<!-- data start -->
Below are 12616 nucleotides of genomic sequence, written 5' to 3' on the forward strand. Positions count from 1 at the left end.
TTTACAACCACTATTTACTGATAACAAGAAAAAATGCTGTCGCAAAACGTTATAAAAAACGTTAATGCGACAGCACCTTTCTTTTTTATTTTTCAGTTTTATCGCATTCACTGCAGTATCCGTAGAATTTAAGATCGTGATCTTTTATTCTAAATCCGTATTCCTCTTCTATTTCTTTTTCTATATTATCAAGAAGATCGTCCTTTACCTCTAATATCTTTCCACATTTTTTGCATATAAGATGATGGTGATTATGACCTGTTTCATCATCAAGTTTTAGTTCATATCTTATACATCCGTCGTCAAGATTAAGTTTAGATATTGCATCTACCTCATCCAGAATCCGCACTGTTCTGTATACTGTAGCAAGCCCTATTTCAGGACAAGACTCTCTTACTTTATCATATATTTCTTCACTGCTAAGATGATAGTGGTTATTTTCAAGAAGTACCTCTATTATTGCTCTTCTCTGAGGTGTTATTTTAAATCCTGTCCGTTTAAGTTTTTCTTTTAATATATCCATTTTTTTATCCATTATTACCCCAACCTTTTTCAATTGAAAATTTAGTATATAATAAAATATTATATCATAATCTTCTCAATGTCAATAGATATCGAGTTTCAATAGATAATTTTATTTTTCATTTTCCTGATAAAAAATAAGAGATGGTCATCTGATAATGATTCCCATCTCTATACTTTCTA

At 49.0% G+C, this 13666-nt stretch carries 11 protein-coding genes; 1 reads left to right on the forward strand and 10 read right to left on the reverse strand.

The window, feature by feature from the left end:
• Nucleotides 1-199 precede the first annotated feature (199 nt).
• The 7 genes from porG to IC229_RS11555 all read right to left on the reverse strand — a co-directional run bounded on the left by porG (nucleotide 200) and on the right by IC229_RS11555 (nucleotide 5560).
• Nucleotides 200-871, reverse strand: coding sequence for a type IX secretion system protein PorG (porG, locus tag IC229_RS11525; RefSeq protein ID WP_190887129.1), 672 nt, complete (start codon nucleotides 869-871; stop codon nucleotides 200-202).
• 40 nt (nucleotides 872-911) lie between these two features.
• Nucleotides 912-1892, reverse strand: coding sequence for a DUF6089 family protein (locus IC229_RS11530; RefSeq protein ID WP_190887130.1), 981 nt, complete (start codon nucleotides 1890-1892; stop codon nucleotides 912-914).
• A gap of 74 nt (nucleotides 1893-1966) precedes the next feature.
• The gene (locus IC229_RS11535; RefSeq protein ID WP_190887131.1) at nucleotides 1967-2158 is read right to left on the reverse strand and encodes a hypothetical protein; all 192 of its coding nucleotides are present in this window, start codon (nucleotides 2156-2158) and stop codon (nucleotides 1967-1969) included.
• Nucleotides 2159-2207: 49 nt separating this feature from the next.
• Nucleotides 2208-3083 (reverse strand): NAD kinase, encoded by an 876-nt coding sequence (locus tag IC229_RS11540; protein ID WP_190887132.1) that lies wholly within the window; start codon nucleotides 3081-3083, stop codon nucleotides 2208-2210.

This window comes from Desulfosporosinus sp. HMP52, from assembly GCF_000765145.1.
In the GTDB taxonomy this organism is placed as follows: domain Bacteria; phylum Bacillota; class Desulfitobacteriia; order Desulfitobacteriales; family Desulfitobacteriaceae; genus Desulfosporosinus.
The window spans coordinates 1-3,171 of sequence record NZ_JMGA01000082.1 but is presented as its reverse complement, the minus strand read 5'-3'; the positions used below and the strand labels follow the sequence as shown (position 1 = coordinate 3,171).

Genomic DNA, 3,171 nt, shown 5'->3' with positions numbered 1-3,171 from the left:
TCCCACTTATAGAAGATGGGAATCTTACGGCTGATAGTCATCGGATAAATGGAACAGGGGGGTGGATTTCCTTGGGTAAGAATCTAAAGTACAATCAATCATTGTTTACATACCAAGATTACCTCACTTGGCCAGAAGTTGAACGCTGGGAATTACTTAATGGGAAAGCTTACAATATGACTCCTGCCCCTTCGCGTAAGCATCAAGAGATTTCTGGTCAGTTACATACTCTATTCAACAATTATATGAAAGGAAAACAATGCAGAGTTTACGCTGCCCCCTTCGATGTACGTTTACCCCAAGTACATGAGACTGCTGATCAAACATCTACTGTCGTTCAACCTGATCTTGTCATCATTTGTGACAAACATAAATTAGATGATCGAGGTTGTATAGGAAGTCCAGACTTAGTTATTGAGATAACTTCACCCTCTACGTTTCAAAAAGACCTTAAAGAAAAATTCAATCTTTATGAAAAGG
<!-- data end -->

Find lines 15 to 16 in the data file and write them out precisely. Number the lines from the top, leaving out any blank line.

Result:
In the GTDB taxonomy this organism is placed as follows: domain Bacteria; phylum Bacillota; class Desulfitobacteriia; order Desulfitobacteriales; family Desulfitobacteriaceae; genus Desulfosporosinus.
The window spans coordinates 1-3,171 of sequence record NZ_JMGA01000082.1 but is presented as its reverse complement, the minus strand read 5'-3'; the positions used below and the strand labels follow the sequence as shown (position 1 = coordinate 3,171).